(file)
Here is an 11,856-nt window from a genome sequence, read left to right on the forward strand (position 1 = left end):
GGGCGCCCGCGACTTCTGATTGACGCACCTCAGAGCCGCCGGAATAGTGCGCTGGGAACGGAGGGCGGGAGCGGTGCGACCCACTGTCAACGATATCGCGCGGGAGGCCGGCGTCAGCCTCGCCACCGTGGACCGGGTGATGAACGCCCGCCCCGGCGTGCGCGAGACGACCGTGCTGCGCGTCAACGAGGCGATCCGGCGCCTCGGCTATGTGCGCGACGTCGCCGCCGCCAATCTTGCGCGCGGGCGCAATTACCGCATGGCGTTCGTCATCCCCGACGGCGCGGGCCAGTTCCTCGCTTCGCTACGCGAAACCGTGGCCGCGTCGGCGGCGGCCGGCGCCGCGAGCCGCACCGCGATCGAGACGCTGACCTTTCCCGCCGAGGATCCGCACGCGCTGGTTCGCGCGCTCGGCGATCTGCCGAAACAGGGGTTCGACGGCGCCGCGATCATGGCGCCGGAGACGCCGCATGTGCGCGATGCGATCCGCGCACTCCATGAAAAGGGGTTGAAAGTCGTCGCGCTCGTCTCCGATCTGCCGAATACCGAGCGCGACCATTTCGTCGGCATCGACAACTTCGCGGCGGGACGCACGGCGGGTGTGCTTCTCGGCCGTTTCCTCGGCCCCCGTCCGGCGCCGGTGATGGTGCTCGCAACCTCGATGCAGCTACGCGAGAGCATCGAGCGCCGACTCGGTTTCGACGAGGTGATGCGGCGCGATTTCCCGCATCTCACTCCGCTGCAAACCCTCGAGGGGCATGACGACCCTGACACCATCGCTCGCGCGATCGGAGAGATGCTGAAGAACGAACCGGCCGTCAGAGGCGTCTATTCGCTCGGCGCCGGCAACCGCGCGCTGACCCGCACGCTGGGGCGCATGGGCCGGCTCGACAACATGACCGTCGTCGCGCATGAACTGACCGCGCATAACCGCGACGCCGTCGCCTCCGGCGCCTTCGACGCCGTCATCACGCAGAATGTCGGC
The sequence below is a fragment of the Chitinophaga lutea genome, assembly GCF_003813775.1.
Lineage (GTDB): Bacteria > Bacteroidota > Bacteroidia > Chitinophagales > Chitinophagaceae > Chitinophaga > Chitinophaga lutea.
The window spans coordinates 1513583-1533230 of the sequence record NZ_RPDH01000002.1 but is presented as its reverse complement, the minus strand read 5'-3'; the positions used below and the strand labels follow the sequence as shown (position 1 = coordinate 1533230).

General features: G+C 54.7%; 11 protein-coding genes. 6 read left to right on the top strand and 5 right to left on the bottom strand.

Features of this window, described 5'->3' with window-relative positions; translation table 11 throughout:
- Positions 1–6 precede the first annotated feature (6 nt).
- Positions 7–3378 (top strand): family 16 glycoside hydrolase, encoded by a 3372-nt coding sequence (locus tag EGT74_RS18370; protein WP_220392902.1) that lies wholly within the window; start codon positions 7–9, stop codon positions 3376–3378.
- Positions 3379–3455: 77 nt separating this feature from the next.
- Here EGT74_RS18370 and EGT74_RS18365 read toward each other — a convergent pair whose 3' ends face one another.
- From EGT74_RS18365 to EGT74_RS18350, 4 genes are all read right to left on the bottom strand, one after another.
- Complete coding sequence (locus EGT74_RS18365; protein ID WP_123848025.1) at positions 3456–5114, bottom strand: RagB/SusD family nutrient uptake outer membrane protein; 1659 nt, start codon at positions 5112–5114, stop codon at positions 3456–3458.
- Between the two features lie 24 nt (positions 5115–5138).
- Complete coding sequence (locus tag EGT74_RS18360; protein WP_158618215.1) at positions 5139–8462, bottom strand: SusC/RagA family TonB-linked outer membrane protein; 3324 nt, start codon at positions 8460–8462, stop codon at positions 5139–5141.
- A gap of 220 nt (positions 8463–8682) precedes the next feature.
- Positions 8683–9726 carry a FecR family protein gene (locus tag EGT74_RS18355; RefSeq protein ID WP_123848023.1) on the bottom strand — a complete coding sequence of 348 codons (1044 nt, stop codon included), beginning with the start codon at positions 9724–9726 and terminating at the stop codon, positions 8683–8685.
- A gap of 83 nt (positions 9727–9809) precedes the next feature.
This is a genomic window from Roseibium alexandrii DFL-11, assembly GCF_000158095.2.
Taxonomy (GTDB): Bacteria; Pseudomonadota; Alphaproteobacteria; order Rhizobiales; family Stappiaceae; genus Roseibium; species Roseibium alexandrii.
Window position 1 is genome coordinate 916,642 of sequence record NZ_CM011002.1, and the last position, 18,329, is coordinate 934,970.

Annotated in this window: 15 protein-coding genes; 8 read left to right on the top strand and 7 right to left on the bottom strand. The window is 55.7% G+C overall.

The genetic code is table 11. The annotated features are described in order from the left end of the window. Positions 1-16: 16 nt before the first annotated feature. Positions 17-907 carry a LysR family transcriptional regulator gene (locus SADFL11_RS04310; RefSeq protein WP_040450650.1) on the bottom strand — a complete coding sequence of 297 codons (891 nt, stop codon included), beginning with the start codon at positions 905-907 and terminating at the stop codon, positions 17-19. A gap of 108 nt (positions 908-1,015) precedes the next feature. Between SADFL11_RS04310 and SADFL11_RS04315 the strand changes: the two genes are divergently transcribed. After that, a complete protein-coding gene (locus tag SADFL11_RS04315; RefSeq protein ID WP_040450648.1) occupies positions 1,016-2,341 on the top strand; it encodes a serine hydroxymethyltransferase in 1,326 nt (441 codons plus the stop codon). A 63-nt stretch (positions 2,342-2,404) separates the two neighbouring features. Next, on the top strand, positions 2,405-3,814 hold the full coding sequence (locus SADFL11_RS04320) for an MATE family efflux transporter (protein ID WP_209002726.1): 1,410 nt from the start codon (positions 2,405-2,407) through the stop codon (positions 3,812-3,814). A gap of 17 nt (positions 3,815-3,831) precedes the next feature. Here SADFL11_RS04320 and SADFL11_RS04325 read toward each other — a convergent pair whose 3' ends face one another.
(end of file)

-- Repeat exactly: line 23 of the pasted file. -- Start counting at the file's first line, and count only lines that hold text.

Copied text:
The genetic code is table 11. The annotated features are described in order from the left end of the window. Positions 1-16: 16 nt before the first annotated feature. Positions 17-907 carry a LysR family transcriptional regulator gene (locus SADFL11_RS04310; RefSeq protein WP_040450650.1) on the bottom strand — a complete coding sequence of 297 codons (891 nt, stop codon included), beginning with the start codon at positions 905-907 and terminating at the stop codon, positions 17-19. A gap of 108 nt (positions 908-1,015) precedes the next feature. Between SADFL11_RS04310 and SADFL11_RS04315 the strand changes: the two genes are divergently transcribed. After that, a complete protein-coding gene (locus tag SADFL11_RS04315; RefSeq protein ID WP_040450648.1) occupies positions 1,016-2,341 on the top strand; it encodes a serine hydroxymethyltransferase in 1,326 nt (441 codons plus the stop codon). A 63-nt stretch (positions 2,342-2,404) separates the two neighbouring features. Next, on the top strand, positions 2,405-3,814 hold the full coding sequence (locus SADFL11_RS04320) for an MATE family efflux transporter (protein ID WP_209002726.1): 1,410 nt from the start codon (positions 2,405-2,407) through the stop codon (positions 3,812-3,814). A gap of 17 nt (positions 3,815-3,831) precedes the next feature. Here SADFL11_RS04320 and SADFL11_RS04325 read toward each other — a convergent pair whose 3' ends face one another.